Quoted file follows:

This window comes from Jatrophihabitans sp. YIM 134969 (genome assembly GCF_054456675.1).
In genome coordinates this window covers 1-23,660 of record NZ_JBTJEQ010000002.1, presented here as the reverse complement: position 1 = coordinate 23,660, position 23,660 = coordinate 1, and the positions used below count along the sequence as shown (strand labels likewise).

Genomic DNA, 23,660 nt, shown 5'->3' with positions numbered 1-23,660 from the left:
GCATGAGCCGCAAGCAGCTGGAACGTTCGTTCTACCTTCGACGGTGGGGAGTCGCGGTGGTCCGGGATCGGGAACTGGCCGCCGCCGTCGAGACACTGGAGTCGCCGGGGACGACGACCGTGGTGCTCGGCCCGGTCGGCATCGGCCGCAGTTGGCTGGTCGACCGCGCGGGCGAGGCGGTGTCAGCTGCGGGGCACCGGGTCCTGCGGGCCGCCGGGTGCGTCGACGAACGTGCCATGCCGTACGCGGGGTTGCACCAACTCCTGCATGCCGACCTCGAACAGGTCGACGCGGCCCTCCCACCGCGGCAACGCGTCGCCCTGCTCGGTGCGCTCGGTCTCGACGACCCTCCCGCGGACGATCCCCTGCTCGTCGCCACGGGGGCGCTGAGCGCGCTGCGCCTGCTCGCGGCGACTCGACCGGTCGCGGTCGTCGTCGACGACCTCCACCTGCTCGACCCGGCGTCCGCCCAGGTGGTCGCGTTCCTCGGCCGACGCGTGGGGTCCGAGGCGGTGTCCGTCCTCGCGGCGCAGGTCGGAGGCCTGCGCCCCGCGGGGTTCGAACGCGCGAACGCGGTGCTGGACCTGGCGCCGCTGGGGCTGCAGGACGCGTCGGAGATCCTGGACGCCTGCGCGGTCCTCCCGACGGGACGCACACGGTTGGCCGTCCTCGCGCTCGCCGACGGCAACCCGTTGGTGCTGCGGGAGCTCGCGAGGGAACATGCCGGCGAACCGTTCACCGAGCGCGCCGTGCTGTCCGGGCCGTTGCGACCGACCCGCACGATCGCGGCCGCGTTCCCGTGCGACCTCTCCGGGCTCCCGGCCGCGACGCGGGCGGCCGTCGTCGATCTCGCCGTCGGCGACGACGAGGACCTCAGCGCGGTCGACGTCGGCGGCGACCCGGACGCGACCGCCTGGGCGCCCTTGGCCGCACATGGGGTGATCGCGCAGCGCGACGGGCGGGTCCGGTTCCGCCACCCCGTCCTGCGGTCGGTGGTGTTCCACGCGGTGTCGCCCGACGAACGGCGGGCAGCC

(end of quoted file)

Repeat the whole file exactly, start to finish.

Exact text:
This window comes from Jatrophihabitans sp. YIM 134969 (genome assembly GCF_054456675.1).
In genome coordinates this window covers 1-23,660 of record NZ_JBTJEQ010000002.1, presented here as the reverse complement: position 1 = coordinate 23,660, position 23,660 = coordinate 1, and the positions used below count along the sequence as shown (strand labels likewise).

Genomic DNA, 23,660 nt, shown 5'->3' with positions numbered 1-23,660 from the left:
GCATGAGCCGCAAGCAGCTGGAACGTTCGTTCTACCTTCGACGGTGGGGAGTCGCGGTGGTCCGGGATCGGGAACTGGCCGCCGCCGTCGAGACACTGGAGTCGCCGGGGACGACGACCGTGGTGCTCGGCCCGGTCGGCATCGGCCGCAGTTGGCTGGTCGACCGCGCGGGCGAGGCGGTGTCAGCTGCGGGGCACCGGGTCCTGCGGGCCGCCGGGTGCGTCGACGAACGTGCCATGCCGTACGCGGGGTTGCACCAACTCCTGCATGCCGACCTCGAACAGGTCGACGCGGCCCTCCCACCGCGGCAACGCGTCGCCCTGCTCGGTGCGCTCGGTCTCGACGACCCTCCCGCGGACGATCCCCTGCTCGTCGCCACGGGGGCGCTGAGCGCGCTGCGCCTGCTCGCGGCGACTCGACCGGTCGCGGTCGTCGTCGACGACCTCCACCTGCTCGACCCGGCGTCCGCCCAGGTGGTCGCGTTCCTCGGCCGACGCGTGGGGTCCGAGGCGGTGTCCGTCCTCGCGGCGCAGGTCGGAGGCCTGCGCCCCGCGGGGTTCGAACGCGCGAACGCGGTGCTGGACCTGGCGCCGCTGGGGCTGCAGGACGCGTCGGAGATCCTGGACGCCTGCGCGGTCCTCCCGACGGGACGCACACGGTTGGCCGTCCTCGCGCTCGCCGACGGCAACCCGTTGGTGCTGCGGGAGCTCGCGAGGGAACATGCCGGCGAACCGTTCACCGAGCGCGCCGTGCTGTCCGGGCCGTTGCGACCGACCCGCACGATCGCGGCCGCGTTCCCGTGCGACCTCTCCGGGCTCCCGGCCGCGACGCGGGCGGCCGTCGTCGATCTCGCCGTCGGCGACGACGAGGACCTCAGCGCGGTCGACGTCGGCGGCGACCCGGACGCGACCGCCTGGGCGCCCTTGGCCGCACATGGGGTGATCGCGCAGCGCGACGGGCGGGTCCGGTTCCGCCACCCCGTCCTGCGGTCGGTGGTGTTCCACGCGGTGTCGCCCGACGAACGGCGGGCAGCC